For instance, the complaint alleges that the company trains salespeople to "get the money in" from customers on the promise of delivering gold bullion, with the intent to later switch the sale to far more overpriced collectable gold coins. It alleges that the company trains its employees "to disguise the more than 50 percent markup on the overpriced coins," and alleges that Goldline reprimands its salespeople if they fail to convince the customer to buy the overpriced coins.

At the heart of the complaint is the suggestion that Goldline profits not so much by selling pure gold bullion, but by persuading customers who want to capitalize on the rising value of gold to purchase collectable coins. The coins are subject to a significant mark-up in price, and several Goldline customers told ABC News that they found it difficult or impossible to resell those coins without taking a loss.

One of the customers was 63-year-old Joe Kismartin of suburban Detroit. He says what he heard on TV about gold and the Goldline company made a lot of sense.

"They got the commercials on TV and the way the economy's going I was figuring well, maybe I'll just do it for a little bit, save it for inflation, you know, in case something happens to the economy, it bottoms out and I've got something to fall back on, gold, rather than money," he said.

But Kismartin says he ended up losing almost half of the $5,000 he spent, because, he says, the Goldline salesman pressured him to buy overpriced gold coins, not the gold bullion he had seen in the commercials.

"I wanted to go bullion, I didn't want coins," he said. "I told the gentleman I don't want coins. He said I got the deal here, the special deal, I got Swiss coins. He more or less talked me into buying the coins."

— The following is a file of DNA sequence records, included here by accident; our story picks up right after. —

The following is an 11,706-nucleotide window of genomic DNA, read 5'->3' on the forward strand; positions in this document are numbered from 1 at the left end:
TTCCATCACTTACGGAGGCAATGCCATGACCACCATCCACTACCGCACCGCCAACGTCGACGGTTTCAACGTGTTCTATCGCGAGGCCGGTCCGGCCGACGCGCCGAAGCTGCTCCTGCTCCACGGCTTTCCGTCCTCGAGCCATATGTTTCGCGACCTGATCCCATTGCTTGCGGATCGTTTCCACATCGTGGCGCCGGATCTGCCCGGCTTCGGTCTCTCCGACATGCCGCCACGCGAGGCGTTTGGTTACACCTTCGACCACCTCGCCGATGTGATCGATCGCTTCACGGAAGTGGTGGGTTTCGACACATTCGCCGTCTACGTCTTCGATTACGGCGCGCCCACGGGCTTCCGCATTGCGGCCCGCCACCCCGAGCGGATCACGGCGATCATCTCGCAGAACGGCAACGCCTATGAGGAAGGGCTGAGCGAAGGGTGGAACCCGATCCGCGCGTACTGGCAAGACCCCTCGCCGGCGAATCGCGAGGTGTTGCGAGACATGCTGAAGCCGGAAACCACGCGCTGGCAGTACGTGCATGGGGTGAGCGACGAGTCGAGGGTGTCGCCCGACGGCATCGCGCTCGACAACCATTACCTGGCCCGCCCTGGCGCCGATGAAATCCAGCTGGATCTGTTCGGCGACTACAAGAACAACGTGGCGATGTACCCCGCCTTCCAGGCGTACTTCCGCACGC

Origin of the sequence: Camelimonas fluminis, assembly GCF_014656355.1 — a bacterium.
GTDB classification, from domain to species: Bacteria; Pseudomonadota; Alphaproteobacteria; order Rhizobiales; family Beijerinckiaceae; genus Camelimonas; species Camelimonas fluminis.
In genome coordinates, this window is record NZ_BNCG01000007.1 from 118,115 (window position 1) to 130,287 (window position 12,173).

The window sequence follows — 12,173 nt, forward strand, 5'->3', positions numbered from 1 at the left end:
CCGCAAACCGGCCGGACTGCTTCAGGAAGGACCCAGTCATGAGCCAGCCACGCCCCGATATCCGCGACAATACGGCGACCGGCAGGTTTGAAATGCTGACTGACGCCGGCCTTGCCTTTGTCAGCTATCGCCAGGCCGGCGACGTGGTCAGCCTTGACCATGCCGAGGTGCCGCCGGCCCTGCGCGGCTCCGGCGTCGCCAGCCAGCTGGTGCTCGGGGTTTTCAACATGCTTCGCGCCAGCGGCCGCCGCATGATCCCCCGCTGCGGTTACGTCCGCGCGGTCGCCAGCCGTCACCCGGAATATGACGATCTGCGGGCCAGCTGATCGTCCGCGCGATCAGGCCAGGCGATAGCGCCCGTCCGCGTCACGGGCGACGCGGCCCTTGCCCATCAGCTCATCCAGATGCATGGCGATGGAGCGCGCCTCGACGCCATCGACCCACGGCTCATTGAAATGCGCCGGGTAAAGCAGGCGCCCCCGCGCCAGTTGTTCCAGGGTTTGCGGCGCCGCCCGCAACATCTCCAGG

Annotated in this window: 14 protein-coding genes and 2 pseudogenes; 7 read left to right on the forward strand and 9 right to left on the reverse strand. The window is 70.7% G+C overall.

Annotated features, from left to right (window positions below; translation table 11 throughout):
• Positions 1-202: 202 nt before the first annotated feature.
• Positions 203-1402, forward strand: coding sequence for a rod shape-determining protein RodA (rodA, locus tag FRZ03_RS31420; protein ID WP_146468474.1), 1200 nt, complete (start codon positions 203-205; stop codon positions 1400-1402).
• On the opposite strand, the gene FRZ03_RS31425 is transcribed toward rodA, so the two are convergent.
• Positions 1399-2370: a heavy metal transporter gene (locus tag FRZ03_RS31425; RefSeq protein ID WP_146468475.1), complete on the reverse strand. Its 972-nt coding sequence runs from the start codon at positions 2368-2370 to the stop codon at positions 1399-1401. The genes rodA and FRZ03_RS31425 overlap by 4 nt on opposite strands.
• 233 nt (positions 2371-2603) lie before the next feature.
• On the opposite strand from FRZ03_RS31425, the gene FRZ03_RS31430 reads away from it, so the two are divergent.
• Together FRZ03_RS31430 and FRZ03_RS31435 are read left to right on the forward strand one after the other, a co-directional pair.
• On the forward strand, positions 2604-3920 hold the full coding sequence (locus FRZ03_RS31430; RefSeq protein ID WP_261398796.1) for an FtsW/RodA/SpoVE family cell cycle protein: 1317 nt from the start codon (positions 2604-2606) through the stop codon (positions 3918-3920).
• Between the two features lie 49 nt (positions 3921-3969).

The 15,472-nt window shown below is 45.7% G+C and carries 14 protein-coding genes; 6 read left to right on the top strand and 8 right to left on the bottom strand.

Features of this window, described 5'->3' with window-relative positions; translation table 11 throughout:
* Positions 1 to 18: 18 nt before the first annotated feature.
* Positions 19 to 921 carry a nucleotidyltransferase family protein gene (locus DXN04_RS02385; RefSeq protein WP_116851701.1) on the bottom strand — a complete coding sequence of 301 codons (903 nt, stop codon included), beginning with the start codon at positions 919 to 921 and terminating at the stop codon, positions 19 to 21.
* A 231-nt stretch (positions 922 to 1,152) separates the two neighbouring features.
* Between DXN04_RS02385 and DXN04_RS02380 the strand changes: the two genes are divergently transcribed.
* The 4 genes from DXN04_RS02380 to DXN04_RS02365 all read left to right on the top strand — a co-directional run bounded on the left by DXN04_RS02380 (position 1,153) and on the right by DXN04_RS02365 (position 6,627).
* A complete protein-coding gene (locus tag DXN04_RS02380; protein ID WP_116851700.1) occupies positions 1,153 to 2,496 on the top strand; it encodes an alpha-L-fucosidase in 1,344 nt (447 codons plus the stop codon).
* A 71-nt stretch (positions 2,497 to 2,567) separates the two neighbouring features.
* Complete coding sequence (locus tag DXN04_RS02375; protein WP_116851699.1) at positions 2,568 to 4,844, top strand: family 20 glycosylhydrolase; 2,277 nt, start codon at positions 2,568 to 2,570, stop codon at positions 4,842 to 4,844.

When Kismartin took the coins to a local coin shop, he was told the $5,000 worth of gold coins he bought from Goldline five months earlier was worth just over $2,900, a loss of $2,100. "You know, I'm living month to month, that's a big loss."

Goldline disputes Kismartin's allegations against the company, saying it sells "a variety of products ranging from the most common bullion coins to exceptionally rare certified coins." Goldline said it looked into each case ABC News reported on last year and found that while both customers had initially complained, the company believed they wound up satisfied. And one of them -- Goldline did not identify which one -- was provided "a number of written disclosures at the time of purchase that went even further than Goldline's ordinary written disclosures," and yet went ahead with the purchase anyway.

In filing the complaint, officials have opened a new front in a long-running and very public dispute over the way Goldline has turned the sale of gold into a massive retail operation that capitalizes on popular conservative figures -- most notably Glenn Beck. The marriage of conservative talk and gold sales appears to make sense -- both have traditionally targeted an audience that is skeptical of the government, concerned about the nation's economic future, and uneasy about inflation and the stability of American currency. Neither Beck nor any of the other celebrity endorsers are accused of any wrongdoing.

The promotional strategy appears to have been beneficial both to Goldline, which boasts $500 million in sales, and to such conservative figures as Beck and former presidential hopefuls Fred Thompson and Mike Huckabee, all of whom have, at various times, coupled their television or radio appearances with Goldline advertisements.

When contacted last year, a spokesman for Beck noted that Goldline has an A plus rating from the Better Business Bureau.

Copyright 2011 ABC News Radio

ABC News Radio